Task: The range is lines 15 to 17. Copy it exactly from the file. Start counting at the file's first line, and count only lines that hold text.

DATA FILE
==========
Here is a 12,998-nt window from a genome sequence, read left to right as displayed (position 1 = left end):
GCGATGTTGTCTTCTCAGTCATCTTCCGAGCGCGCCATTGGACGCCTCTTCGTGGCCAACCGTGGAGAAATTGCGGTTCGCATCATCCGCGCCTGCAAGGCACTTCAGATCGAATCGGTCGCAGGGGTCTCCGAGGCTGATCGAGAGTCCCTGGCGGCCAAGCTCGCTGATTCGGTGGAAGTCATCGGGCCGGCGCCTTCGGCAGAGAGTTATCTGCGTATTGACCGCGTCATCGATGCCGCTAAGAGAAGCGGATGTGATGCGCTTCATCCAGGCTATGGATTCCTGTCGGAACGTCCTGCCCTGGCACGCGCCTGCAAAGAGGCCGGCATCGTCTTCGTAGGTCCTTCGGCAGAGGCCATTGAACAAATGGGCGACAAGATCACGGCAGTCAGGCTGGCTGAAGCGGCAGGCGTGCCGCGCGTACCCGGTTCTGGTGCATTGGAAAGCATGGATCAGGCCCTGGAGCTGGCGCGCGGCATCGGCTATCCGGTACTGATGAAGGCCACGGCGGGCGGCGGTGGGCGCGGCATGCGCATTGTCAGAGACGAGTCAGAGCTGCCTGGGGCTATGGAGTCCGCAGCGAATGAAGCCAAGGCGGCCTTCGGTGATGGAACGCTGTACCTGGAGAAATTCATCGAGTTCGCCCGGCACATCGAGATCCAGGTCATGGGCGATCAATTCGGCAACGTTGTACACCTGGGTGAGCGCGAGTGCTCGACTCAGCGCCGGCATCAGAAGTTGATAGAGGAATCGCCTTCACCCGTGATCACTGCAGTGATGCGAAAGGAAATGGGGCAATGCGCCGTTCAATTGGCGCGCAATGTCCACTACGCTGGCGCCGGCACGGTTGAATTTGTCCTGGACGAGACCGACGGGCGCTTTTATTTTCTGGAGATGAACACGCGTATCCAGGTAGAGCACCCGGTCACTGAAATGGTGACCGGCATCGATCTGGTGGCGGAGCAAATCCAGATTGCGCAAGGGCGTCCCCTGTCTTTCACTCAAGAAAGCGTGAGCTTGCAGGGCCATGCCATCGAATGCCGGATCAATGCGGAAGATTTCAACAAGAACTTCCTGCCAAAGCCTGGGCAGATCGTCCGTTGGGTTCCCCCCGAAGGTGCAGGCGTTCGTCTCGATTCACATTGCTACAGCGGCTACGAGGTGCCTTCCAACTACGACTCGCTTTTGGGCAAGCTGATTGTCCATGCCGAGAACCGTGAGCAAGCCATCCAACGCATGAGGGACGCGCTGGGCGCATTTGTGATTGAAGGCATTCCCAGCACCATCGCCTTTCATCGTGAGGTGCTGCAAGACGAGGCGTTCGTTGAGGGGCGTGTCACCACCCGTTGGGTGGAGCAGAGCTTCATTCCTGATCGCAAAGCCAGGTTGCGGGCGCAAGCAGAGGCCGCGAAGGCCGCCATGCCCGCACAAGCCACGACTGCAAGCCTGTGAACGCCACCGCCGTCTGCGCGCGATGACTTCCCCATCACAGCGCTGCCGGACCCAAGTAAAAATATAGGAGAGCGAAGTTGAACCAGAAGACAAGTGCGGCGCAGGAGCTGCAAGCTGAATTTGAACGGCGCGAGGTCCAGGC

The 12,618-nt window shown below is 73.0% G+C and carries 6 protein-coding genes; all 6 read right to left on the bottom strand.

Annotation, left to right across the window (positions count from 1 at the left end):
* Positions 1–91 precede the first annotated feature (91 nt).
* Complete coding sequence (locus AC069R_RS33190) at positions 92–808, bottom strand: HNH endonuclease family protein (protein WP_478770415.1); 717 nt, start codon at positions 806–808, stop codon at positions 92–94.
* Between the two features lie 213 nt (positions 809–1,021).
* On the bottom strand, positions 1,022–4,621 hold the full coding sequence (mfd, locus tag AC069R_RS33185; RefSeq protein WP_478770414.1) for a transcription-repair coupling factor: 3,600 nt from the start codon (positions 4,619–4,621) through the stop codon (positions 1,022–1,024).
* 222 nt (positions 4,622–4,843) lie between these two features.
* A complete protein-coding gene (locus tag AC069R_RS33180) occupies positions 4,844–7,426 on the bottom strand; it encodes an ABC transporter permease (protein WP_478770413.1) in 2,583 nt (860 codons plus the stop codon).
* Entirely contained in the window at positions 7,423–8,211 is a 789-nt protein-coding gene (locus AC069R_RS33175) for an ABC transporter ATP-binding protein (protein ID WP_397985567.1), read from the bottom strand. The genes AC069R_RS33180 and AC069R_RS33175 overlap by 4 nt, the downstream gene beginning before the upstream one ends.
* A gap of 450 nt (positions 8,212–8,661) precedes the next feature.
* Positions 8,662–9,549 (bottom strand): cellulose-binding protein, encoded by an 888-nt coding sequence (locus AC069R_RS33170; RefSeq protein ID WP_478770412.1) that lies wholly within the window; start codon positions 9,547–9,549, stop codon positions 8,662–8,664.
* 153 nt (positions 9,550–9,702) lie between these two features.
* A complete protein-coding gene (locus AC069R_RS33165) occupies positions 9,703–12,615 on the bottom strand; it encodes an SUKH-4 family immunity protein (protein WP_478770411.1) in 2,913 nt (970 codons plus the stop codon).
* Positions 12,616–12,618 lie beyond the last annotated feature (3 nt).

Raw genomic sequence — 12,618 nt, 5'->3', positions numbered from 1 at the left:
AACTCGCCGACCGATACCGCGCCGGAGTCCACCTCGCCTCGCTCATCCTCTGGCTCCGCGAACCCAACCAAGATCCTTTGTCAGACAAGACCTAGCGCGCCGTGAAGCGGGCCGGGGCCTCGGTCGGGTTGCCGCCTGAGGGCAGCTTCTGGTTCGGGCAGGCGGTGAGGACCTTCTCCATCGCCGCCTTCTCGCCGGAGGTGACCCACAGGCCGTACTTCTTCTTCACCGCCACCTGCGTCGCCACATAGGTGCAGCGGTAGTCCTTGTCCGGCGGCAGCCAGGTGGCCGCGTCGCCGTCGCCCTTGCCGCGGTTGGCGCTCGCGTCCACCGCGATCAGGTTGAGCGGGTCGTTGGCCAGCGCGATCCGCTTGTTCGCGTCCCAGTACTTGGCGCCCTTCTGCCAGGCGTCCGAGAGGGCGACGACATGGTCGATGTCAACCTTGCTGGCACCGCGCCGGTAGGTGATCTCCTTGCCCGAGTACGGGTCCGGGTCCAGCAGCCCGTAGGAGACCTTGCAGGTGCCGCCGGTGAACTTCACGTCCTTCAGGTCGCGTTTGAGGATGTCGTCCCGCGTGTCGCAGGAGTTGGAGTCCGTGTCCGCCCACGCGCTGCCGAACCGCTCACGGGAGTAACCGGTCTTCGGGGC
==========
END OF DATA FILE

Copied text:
* A complete protein-coding gene (locus AC069R_RS33165) occupies positions 9,703–12,615 on the bottom strand; it encodes an SUKH-4 family immunity protein (protein WP_478770411.1) in 2,913 nt (970 codons plus the stop codon).
* Positions 12,616–12,618 lie beyond the last annotated feature (3 nt).

Raw genomic sequence — 12,618 nt, 5'->3', positions numbered from 1 at the left: